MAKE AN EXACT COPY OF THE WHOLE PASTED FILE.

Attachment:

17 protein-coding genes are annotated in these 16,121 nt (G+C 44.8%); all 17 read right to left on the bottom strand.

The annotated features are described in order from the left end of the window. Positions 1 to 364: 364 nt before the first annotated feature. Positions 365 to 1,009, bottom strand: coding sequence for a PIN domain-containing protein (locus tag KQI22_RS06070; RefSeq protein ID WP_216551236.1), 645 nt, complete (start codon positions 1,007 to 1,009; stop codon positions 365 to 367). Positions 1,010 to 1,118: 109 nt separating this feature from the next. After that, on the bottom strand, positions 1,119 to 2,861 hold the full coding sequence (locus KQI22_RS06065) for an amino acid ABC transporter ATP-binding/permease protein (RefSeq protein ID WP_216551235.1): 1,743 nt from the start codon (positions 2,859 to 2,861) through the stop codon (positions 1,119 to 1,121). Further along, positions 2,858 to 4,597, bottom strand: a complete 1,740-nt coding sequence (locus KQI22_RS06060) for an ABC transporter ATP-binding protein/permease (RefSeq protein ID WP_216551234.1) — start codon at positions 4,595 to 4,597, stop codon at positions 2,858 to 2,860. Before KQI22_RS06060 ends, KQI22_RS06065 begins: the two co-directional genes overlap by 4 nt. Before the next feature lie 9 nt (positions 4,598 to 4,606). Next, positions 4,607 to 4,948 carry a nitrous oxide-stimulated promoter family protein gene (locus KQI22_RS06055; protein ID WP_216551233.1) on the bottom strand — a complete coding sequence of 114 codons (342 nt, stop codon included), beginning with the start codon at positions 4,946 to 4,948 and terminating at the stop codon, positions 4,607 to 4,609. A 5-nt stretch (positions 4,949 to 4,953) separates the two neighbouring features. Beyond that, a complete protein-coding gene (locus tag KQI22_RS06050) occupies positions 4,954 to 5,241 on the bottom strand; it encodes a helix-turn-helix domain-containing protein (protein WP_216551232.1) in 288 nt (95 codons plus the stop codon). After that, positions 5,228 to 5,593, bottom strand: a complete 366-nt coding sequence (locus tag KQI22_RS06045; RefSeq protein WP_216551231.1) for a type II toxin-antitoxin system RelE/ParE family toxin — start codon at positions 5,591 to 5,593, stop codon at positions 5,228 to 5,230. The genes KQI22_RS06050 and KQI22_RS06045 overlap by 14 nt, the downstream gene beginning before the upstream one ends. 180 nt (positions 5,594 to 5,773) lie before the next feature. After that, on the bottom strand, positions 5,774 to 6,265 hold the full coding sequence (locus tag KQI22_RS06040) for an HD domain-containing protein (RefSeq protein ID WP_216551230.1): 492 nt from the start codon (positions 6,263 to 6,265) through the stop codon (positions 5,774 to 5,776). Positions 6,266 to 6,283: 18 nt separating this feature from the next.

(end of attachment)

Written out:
17 protein-coding genes are annotated in these 16,121 nt (G+C 44.8%); all 17 read right to left on the bottom strand.

The annotated features are described in order from the left end of the window. Positions 1 to 364: 364 nt before the first annotated feature. Positions 365 to 1,009, bottom strand: coding sequence for a PIN domain-containing protein (locus tag KQI22_RS06070; RefSeq protein ID WP_216551236.1), 645 nt, complete (start codon positions 1,007 to 1,009; stop codon positions 365 to 367). Positions 1,010 to 1,118: 109 nt separating this feature from the next. After that, on the bottom strand, positions 1,119 to 2,861 hold the full coding sequence (locus KQI22_RS06065) for an amino acid ABC transporter ATP-binding/permease protein (RefSeq protein ID WP_216551235.1): 1,743 nt from the start codon (positions 2,859 to 2,861) through the stop codon (positions 1,119 to 1,121). Further along, positions 2,858 to 4,597, bottom strand: a complete 1,740-nt coding sequence (locus KQI22_RS06060) for an ABC transporter ATP-binding protein/permease (RefSeq protein ID WP_216551234.1) — start codon at positions 4,595 to 4,597, stop codon at positions 2,858 to 2,860. Before KQI22_RS06060 ends, KQI22_RS06065 begins: the two co-directional genes overlap by 4 nt. Before the next feature lie 9 nt (positions 4,598 to 4,606). Next, positions 4,607 to 4,948 carry a nitrous oxide-stimulated promoter family protein gene (locus KQI22_RS06055; protein ID WP_216551233.1) on the bottom strand — a complete coding sequence of 114 codons (342 nt, stop codon included), beginning with the start codon at positions 4,946 to 4,948 and terminating at the stop codon, positions 4,607 to 4,609. A 5-nt stretch (positions 4,949 to 4,953) separates the two neighbouring features. Beyond that, a complete protein-coding gene (locus tag KQI22_RS06050) occupies positions 4,954 to 5,241 on the bottom strand; it encodes a helix-turn-helix domain-containing protein (protein WP_216551232.1) in 288 nt (95 codons plus the stop codon). After that, positions 5,228 to 5,593, bottom strand: a complete 366-nt coding sequence (locus tag KQI22_RS06045; RefSeq protein WP_216551231.1) for a type II toxin-antitoxin system RelE/ParE family toxin — start codon at positions 5,591 to 5,593, stop codon at positions 5,228 to 5,230. The genes KQI22_RS06050 and KQI22_RS06045 overlap by 14 nt, the downstream gene beginning before the upstream one ends. 180 nt (positions 5,594 to 5,773) lie before the next feature. After that, on the bottom strand, positions 5,774 to 6,265 hold the full coding sequence (locus tag KQI22_RS06040) for an HD domain-containing protein (RefSeq protein ID WP_216551230.1): 492 nt from the start codon (positions 6,263 to 6,265) through the stop codon (positions 5,774 to 5,776). Positions 6,266 to 6,283: 18 nt separating this feature from the next.